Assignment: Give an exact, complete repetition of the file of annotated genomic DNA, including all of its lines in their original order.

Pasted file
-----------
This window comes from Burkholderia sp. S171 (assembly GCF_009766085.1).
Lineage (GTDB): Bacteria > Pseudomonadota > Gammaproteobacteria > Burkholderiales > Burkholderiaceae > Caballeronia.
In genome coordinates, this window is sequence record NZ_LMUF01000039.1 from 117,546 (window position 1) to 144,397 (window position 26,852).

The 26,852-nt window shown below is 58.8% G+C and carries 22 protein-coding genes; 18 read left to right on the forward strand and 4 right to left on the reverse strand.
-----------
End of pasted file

This window comes from Burkholderia sp. S171 (assembly GCF_009766085.1).
Lineage (GTDB): Bacteria > Pseudomonadota > Gammaproteobacteria > Burkholderiales > Burkholderiaceae > Caballeronia.
In genome coordinates, this window is sequence record NZ_LMUF01000039.1 from 117,546 (window position 1) to 144,397 (window position 26,852).

The 26,852-nt window shown below is 58.8% G+C and carries 22 protein-coding genes; 18 read left to right on the forward strand and 4 right to left on the reverse strand.